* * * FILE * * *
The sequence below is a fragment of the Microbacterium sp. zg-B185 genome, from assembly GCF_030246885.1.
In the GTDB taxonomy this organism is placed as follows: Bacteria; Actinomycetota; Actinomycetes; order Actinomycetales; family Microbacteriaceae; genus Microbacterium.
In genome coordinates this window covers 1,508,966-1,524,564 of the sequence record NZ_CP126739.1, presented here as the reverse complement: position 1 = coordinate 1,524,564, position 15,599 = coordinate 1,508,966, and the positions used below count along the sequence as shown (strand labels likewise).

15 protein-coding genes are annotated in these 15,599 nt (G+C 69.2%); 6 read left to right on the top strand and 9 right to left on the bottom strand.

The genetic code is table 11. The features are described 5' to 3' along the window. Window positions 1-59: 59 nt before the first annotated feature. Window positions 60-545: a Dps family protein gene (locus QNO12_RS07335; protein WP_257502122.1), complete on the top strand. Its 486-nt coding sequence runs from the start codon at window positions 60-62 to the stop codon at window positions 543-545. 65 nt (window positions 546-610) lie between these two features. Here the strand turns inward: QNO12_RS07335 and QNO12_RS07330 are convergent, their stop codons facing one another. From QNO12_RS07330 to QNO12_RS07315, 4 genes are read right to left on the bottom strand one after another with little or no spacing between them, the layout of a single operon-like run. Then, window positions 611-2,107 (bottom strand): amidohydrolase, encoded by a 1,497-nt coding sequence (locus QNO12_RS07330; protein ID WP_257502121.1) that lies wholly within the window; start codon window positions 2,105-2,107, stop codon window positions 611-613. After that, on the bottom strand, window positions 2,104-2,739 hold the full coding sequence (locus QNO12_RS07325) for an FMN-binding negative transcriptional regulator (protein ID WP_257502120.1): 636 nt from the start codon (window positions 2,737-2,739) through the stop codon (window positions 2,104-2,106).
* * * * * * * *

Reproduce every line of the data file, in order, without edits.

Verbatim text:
The sequence below is a fragment of the Microbacterium sp. zg-B185 genome, from assembly GCF_030246885.1.
In the GTDB taxonomy this organism is placed as follows: Bacteria; Actinomycetota; Actinomycetes; order Actinomycetales; family Microbacteriaceae; genus Microbacterium.
In genome coordinates this window covers 1,508,966-1,524,564 of the sequence record NZ_CP126739.1, presented here as the reverse complement: position 1 = coordinate 1,524,564, position 15,599 = coordinate 1,508,966, and the positions used below count along the sequence as shown (strand labels likewise).

15 protein-coding genes are annotated in these 15,599 nt (G+C 69.2%); 6 read left to right on the top strand and 9 right to left on the bottom strand.

The genetic code is table 11. The features are described 5' to 3' along the window. Window positions 1-59: 59 nt before the first annotated feature. Window positions 60-545: a Dps family protein gene (locus QNO12_RS07335; protein WP_257502122.1), complete on the top strand. Its 486-nt coding sequence runs from the start codon at window positions 60-62 to the stop codon at window positions 543-545. 65 nt (window positions 546-610) lie between these two features. Here the strand turns inward: QNO12_RS07335 and QNO12_RS07330 are convergent, their stop codons facing one another. From QNO12_RS07330 to QNO12_RS07315, 4 genes are read right to left on the bottom strand one after another with little or no spacing between them, the layout of a single operon-like run. Then, window positions 611-2,107 (bottom strand): amidohydrolase, encoded by a 1,497-nt coding sequence (locus QNO12_RS07330; protein ID WP_257502121.1) that lies wholly within the window; start codon window positions 2,105-2,107, stop codon window positions 611-613. After that, on the bottom strand, window positions 2,104-2,739 hold the full coding sequence (locus QNO12_RS07325) for an FMN-binding negative transcriptional regulator (protein ID WP_257502120.1): 636 nt from the start codon (window positions 2,737-2,739) through the stop codon (window positions 2,104-2,106).